As the oldest members of Gen Z come into young adulthood and the youngest approach their teens, the Zoomer cohort is the new hot target for many brands. The original “digital natives,” Gen Z generally refers to those born between 1997 and 2012. All of their life experiences happened during the internet’s existence, and they have almost always relied heavily on technology and devices. Technology is an integral part of their daily life, much of which they spend online. This group also has different personal, professional and social priorities than their parents and previous generations, with equality, sustainability and inclusion leading the way.
With an estimated buying power of about $143 billion, reaching Gen Z is an attractive prospect for brands. With these behaviors, preferences and priorities in mind, brands everywhere are reshaping their marketing strategies to reach the young generation.
While older generations enjoy the trope that “kids these days” love their screen time, research shows Gen Z particularly loves one type of platform: video. Video should be the primary format in virtually any campaign targeting Gen Z. Otherwise, there is a good chance they’re not going to see it.
This is likely one reason TikTok has been so successful with this group in particular. The video-only platform is highly engaging, and its content creators tend to focus on quality production — two big wins for the generation that grew up online. According to Forrester, in 2021, TikTok surpassed Instagram in popularity. Among surveyed youth, weekly usage went from 50% in 2020 to 63% in 2021. On Instagram, however, weekly use declined from 61% in 2020 to 57% in 2021. (Snapchat remained flat at 54%, if you’re wondering.)
Interestingly though, while TikTok is undeniably on the rise, it’s not king quite yet — 72% of Gen Z reported using YouTube at least weekly in 2021. Will TikTok take over? It’s still too early to tell, but with its video format, quality content, and increasing popularity, TikTok probably has the best chance of any platform.
Perhaps more than any generation before them, Gen Z puts money where their mouth is. Some researchers suggest this is because they see purchasing decisions as an extension and representation of their own personal brand. Sustainability, racial equality, LGBTQ+ rights and human rights are high priorities for Gen Z shoppers. Brands like Patagonia and Levi’s have seen a resurgence in popularity among the younger set, thanks in large part to sustainability campaigns that serve up messages in their language.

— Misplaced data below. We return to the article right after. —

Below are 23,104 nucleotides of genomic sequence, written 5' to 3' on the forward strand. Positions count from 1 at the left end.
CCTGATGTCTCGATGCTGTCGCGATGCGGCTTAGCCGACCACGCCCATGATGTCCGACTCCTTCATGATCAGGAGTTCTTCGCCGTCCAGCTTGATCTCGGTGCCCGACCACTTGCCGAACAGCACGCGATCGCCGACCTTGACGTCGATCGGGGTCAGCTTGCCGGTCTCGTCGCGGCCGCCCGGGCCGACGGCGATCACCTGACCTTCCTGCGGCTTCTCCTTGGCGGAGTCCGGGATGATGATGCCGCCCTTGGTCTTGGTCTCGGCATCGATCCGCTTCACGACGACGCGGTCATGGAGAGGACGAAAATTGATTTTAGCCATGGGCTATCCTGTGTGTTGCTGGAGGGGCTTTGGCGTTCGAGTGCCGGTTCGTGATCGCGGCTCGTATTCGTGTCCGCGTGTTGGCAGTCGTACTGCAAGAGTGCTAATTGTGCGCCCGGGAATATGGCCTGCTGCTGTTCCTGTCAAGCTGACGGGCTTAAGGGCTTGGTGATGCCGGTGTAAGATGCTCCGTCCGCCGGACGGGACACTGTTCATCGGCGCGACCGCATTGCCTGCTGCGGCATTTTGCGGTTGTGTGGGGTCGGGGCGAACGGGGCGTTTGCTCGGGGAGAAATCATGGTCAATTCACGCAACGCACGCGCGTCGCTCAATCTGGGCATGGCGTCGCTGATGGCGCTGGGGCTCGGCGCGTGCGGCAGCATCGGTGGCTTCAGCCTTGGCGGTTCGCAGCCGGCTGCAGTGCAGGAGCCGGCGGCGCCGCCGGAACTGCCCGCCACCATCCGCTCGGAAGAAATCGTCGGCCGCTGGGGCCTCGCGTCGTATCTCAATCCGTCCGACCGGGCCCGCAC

Abercrombie & Fitch is listening. Before jumping into its latest marketing strategy, Abercrombie recognized it had to pass the authenticity test with Gen Z. Since 2017, the brand quietly expanded its clothing sizes and worked with more diverse models to build more inclusivity around the brand image. In 2021 it dove into TikTok and began working with platform creators.
Growing up on social networks, Gen Z is also adept at building a consensus among peers and will often use this strategy to explore products and brands to evaluate their options. They view this exploration as a way to make informed buying decisions that align with their own values. Again, we see another reason platforms like TikTok are a go-to destination for Gen Z. The highly effective For Your Page (FYP) algorithm delivers, constantly pairing content from like-minded creators (and the brands they work with) with users who have similar values and interests.
Whether it’s because of their acute awareness of mental health or just a preferred way to pass the time, Gen Z likes to laugh. In the Forrester survey, respondents repeatedly said they preferred “fun” and “funny” videos and content.
With its endless scroll, short-form videos and sprawling variety-show style of creativity, TikTok again emerges as a category leader with this generational set. Feel-good dances, humorous “challenges,” and viral video effects create a user experience that feels almost custom-made to produce dopamine.
Gen Z will often reward your campaign efforts if you can deliver humor authentically. Just remember they have spent their whole lives online and can easily sniff out a brand that’s trying too hard. Don’t be cheugy, as they might say.
With their collective concerns for mental health and the environment and a distinct appreciation for joy and humor, Gen Z will forge a path far different from their predecessors. To reach them, marketers should deploy a strategic approach that considers Gen Z’s typical priorities and find creative ways to be part of those conversations. For now, TikTok and YouTube’s video formats command much of the younger generation’s online consumption. But, as they always do, things can change with the times.
Featured image by Matheus Ferrero on Unsplash.
Zlata is a full-time publicist, part-time writer, and round-the-clock ambassador to wit and humor. As a publicist for over 15 years, she helps launch products with creative ideas and garner press coverage that drives reputation and sales. She also contributes to a variety of lifestyle publications in the areas of food, parenting, health, beauty, marketing, travel, and home. When she’s not crafting kitchen concoctions for her food blog @lifeandthymez, Zlata can be found spending time with her family, having #zlatathoughts, and fantasizing about being a Real Housewife of New Jersey.